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Selective Serotonin Reuptake Inhibitors (SSRI)

3. Prescribing points

SSRIs are generally taken once daily. Although depressive symptoms can improve significantly within two weeks it usually takes four to six weeks for maximal response to SSRIs.

An SSRI should generally be initiated at the lowest possible effective dose. Raising the dose may not always be beneficial and could increase adverse effects. If a higher dose is necessary, sufficient time (up to four weeks) should be allowed for an antidepressant response to develop before raising the dose. Dose increase may also be considered if symptoms recur in a patient established on an SSRI.

Careful supervision during early treatment can help to identify unusual changes in behaviour including worsening of symptoms, suicidal thoughts and behaviour, and aggression. Patients considered at risk of suicide or of causing harm should be referred to psychiatric services.

The patient should be closely questioned about the use of psychotropic drugs1 substances (including benzodiazepine2 use and alcohol intake) because they could affect the outcome of antidepressant treatment.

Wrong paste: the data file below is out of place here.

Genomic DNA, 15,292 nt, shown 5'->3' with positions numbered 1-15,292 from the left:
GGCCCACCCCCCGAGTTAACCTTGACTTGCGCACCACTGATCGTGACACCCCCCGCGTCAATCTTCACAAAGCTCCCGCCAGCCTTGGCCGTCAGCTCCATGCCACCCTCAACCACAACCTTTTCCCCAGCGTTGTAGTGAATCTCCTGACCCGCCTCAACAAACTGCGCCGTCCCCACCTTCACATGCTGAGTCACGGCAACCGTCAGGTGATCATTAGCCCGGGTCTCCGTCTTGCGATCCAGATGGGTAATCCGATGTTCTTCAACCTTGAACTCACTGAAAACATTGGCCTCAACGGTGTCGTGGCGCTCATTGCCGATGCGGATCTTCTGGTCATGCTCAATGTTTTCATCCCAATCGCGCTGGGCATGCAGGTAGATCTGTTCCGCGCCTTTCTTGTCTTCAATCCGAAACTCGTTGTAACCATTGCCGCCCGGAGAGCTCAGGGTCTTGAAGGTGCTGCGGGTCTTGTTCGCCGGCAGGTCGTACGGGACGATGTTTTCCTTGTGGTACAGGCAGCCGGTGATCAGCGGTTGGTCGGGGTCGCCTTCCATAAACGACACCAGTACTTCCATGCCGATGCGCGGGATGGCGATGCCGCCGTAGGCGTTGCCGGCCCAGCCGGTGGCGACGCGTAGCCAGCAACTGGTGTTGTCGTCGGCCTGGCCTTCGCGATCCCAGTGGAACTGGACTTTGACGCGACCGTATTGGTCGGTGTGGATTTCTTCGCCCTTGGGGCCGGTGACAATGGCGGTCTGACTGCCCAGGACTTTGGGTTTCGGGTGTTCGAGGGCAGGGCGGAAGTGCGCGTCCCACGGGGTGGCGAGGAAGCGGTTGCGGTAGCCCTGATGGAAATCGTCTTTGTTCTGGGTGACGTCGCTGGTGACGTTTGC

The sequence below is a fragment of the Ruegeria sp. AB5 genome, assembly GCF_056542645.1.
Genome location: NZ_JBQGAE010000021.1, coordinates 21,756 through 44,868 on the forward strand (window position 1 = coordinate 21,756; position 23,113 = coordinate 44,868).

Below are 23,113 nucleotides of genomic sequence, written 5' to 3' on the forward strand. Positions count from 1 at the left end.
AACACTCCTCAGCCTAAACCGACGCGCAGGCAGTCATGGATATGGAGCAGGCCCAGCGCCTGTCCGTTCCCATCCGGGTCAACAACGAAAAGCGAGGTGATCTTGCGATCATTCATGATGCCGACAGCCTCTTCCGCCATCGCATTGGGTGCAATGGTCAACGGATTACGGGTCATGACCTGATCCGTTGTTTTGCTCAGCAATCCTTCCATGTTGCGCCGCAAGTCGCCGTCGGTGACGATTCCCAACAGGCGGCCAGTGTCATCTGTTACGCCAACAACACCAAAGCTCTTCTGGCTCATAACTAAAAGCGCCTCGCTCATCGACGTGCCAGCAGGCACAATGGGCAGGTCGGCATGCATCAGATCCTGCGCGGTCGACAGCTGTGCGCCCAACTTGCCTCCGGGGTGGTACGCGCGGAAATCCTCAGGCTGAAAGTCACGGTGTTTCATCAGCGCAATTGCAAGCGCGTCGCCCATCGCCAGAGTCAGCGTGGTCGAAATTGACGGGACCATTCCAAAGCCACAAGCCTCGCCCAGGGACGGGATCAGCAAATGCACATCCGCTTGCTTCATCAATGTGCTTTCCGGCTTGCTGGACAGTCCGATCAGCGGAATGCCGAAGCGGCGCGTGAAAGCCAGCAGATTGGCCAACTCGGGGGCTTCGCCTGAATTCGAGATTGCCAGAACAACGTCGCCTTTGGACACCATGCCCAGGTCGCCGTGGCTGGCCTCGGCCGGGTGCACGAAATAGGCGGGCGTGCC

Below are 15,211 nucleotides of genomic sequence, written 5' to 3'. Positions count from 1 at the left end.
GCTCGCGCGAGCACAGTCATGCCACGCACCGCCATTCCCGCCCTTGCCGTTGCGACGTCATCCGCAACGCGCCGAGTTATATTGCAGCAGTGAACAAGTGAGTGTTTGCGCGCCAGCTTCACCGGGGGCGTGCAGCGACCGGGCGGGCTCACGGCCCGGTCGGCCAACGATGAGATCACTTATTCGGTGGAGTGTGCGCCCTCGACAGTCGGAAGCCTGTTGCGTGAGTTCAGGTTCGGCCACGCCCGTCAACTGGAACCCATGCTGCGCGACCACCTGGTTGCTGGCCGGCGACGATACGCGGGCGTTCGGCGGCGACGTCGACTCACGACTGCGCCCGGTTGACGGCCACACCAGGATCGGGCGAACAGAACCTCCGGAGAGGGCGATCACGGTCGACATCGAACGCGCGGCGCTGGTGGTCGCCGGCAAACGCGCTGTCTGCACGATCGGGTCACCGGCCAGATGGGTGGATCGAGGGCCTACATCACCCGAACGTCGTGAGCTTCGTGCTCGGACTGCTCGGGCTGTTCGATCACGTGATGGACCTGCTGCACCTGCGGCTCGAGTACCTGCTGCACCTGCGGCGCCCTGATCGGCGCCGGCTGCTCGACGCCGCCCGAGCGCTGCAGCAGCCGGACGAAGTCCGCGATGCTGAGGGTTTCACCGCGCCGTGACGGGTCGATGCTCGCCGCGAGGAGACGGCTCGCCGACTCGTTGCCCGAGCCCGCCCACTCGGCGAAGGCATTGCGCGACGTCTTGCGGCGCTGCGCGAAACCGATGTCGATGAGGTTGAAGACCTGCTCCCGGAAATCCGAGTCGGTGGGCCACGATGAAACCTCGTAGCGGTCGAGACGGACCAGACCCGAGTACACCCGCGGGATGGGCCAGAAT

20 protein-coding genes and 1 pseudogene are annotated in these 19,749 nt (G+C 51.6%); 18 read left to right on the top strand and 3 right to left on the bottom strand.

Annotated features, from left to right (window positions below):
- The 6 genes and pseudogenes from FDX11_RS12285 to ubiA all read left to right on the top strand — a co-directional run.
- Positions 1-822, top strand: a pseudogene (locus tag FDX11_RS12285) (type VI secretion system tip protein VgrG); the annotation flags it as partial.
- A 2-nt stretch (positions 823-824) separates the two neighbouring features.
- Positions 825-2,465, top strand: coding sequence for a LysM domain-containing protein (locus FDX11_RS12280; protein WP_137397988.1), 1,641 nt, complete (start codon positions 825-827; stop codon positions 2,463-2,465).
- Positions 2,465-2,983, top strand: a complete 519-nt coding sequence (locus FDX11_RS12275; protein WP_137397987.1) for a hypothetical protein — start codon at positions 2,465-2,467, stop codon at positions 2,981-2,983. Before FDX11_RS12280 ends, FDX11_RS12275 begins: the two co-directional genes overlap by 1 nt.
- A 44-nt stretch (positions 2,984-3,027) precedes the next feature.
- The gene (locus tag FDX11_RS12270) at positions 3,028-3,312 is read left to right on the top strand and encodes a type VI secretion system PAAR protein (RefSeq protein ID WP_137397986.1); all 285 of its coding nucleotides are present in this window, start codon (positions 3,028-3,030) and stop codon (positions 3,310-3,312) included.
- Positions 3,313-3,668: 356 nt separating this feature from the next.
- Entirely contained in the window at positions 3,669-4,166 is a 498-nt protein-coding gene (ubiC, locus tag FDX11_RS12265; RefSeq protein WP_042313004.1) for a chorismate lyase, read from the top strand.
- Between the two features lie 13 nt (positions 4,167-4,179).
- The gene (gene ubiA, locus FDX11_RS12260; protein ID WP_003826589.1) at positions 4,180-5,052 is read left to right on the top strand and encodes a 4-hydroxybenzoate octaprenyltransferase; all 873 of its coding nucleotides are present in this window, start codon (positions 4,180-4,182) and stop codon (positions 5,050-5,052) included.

Some adverse effects of SSRIs commonly diminish with continuing use (for example, initial anxiety and nausea). Dose-related side effects of SSRIs may also improve by lowering the dose. If a particular SSRI is not well tolerated and adverse effects persist, it may be necessary to switch to another SSRI or to another class of antidepressant drugs. However, when switching, care is required to avoid excessive serotonin potentiation; the first SSRI should not be present in any clinically significant amount before the second SSRI is introduced.

SSRIs: comparison of licensed dose ranges and typical half lives

Note: full product information should be consulted for clinical decisions about use.







Licensed dose range

20–40 mg daily

10–20 mg daily

20–60 mg daily

50–300 mg daily

20–50 mg daily

50‑200 mg daily


36 hours

36 hours

Up to two weeks for active metabolite

15–20 hours

24 hours

26 hours

  1. A chemical substance which can alter brain function, resulting in changes in consciousness, cognition, perception, mood or behaviour.
  2. Class of medicines which have a sedating effect, most often used for anxiety and insomnia, but also used for muscle relaxation, managing convulsions, and as premedication for surgery and certain procedures. The class includes: chlordiazepoxide, diazepam, flurazepam, lorazepam, midazolam, nitrazepam, oxazepam, and tempazepam.